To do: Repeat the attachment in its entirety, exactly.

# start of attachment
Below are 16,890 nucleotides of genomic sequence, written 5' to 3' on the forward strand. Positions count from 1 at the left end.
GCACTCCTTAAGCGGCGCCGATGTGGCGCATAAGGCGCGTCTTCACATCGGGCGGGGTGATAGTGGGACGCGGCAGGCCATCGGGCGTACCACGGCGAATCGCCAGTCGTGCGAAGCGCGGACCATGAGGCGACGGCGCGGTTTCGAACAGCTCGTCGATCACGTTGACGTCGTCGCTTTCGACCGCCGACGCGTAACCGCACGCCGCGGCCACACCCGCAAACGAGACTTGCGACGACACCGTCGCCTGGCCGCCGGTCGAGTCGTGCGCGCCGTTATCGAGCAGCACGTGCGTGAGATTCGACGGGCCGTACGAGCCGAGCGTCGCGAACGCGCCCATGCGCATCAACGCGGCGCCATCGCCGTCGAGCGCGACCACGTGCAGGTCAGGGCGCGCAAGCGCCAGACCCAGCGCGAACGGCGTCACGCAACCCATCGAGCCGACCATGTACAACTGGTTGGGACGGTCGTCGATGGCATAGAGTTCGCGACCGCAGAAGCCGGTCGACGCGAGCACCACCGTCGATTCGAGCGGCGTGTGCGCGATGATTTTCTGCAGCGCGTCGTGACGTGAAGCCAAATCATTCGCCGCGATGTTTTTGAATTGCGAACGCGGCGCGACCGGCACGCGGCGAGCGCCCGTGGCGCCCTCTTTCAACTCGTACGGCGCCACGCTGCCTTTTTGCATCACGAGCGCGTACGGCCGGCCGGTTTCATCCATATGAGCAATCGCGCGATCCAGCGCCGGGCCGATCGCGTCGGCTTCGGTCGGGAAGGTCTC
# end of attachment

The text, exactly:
Below are 16,890 nucleotides of genomic sequence, written 5' to 3' on the forward strand. Positions count from 1 at the left end.
GCACTCCTTAAGCGGCGCCGATGTGGCGCATAAGGCGCGTCTTCACATCGGGCGGGGTGATAGTGGGACGCGGCAGGCCATCGGGCGTACCACGGCGAATCGCCAGTCGTGCGAAGCGCGGACCATGAGGCGACGGCGCGGTTTCGAACAGCTCGTCGATCACGTTGACGTCGTCGCTTTCGACCGCCGACGCGTAACCGCACGCCGCGGCCACACCCGCAAACGAGACTTGCGACGACACCGTCGCCTGGCCGCCGGTCGAGTCGTGCGCGCCGTTATCGAGCAGCACGTGCGTGAGATTCGACGGGCCGTACGAGCCGAGCGTCGCGAACGCGCCCATGCGCATCAACGCGGCGCCATCGCCGTCGAGCGCGACCACGTGCAGGTCAGGGCGCGCAAGCGCCAGACCCAGCGCGAACGGCGTCACGCAACCCATCGAGCCGACCATGTACAACTGGTTGGGACGGTCGTCGATGGCATAGAGTTCGCGACCGCAGAAGCCGGTCGACGCGAGCACCACCGTCGATTCGAGCGGCGTGTGCGCGATGATTTTCTGCAGCGCGTCGTGACGTGAAGCCAAATCATTCGCCGCGATGTTTTTGAATTGCGAACGCGGCGCGACCGGCACGCGGCGAGCGCCCGTGGCGCCCTCTTTCAACTCGTACGGCGCCACGCTGCCTTTTTGCATCACGAGCGCGTACGGCCGGCCGGTTTCATCCATATGAGCAATCGCGCGATCCAGCGCCGGGCCGATCGCGTCGGCTTCGGTCGGGAAGGTCTC